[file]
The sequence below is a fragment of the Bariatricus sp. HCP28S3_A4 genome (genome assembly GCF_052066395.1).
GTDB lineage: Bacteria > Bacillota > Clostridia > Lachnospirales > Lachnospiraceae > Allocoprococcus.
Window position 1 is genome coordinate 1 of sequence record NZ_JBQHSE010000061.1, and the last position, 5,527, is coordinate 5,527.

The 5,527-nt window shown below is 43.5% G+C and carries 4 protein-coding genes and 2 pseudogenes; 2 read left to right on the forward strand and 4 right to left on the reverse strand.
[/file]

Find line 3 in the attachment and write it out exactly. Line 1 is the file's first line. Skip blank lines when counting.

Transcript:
Window position 1 is genome coordinate 1 of sequence record NZ_JBQHSE010000061.1, and the last position, 5,527, is coordinate 5,527.